The Common Good
May-June 2000

On Both Sides of Forgiveness

by Edie Bird | May-June 2000

Sorting out justice in South Africa.

In a country where Jesus’ words "the truth will set you free" are the mandate of a national commission, where forgiveness and reconciliation are not some vague religious ideals but national policy, it’s difficult to look into the lives of ordinary people and not find faith at work.

David Goodman, who traveled to South Africa in the dark days of apartheid in 1984 and then lived with his family for a year in the newly democratic republic in 1996-97, examines the dramatic changes in South Africa in Fault Lines: Journeys into the New South Africa. He doesn’t set out to write about religion, but the church has left such indelible marks upon the South African landscape that he can’t help but touch on deep questions of faith.

The church played a key role in both the construction and the dismantling of apartheid, with Christians on opposing sides during the struggle. Now, in the process of national healing, Christians stand on either side of forgiveness, as victims asked to forgive their oppressors and as oppressors asked to repent of the crimes.

While the emphasis on truth telling and repentance, and forgiveness and reconciliation, highlights the positive influence of the church in South Africa, the church’s role in perpetuating injustice is central to the story of Wilhelm Voerwoort III. The grandson of H.F. Voerwoort, the architect of apartheid, Wilhelm made headlines when he forsook his family’s legacy of white separatism and joined the African National Congress. This conversion came at the end of a long journey for Voerwoort, who at one time wanted to become a minister in the Dutch Reformed Church. He realized that apartheid was a brutal and unjust system while studying abroad in the 1980s. When he returned home, he realized his church had supported this injustice and kept silent about the atrocities committed by whites against blacks. He left the church and, consequently, alienated himself from his family.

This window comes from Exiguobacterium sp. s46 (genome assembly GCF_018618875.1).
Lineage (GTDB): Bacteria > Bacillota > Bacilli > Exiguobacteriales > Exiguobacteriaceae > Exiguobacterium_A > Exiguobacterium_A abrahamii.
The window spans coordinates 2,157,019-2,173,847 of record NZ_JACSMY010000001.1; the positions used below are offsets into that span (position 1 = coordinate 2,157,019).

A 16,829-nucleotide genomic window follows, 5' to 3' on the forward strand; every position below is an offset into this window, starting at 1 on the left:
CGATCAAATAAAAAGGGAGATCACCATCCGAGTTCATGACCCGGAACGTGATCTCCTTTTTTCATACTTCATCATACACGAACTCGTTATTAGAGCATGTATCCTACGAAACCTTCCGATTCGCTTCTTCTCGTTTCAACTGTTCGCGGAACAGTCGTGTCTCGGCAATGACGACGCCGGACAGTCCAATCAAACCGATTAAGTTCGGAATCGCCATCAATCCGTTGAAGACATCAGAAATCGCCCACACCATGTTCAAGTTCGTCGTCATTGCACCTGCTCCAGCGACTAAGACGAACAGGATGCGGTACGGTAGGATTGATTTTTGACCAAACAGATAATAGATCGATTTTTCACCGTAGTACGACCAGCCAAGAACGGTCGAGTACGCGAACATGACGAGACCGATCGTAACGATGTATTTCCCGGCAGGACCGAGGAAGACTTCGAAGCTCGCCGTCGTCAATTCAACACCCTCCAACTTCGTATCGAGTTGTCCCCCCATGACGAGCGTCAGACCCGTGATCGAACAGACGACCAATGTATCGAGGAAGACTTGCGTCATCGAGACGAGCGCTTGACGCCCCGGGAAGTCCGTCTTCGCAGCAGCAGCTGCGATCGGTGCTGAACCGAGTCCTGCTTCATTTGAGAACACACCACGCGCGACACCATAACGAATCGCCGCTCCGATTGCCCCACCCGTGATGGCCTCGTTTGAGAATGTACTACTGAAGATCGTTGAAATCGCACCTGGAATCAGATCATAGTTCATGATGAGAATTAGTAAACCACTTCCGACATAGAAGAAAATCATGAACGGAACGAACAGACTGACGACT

In telling Voerwoort’s story, Goodman reflects on the tenacious denial of responsibility for racial oppression that is still strong in the white community. During a session of the Truth and Reconciliation Commission, Goodman spoke with two Dutch Reformed ministers who could not believe whites oppressed blacks in their town. Apartheid happened, but it happened someplace else; somebody else is responsible.

Comparing his experiences in the old South Africa with the new, Goodman leads us into the midst of a society that is both flush with the excitement of incredible change and disappointed by the lack of real improvement in the lives of the millions of poor and dispossessed. Goodman’s profiles of ordinary people living in an extraordinary time present questions that are not easily answered.

EDIE BIRD is an Episcopal priest and mother of two who lives and works in northwest Arkansas.

Fault Lines: Journeys into the New South Africa. Goodman, David. University of California Press, 1/1/99.

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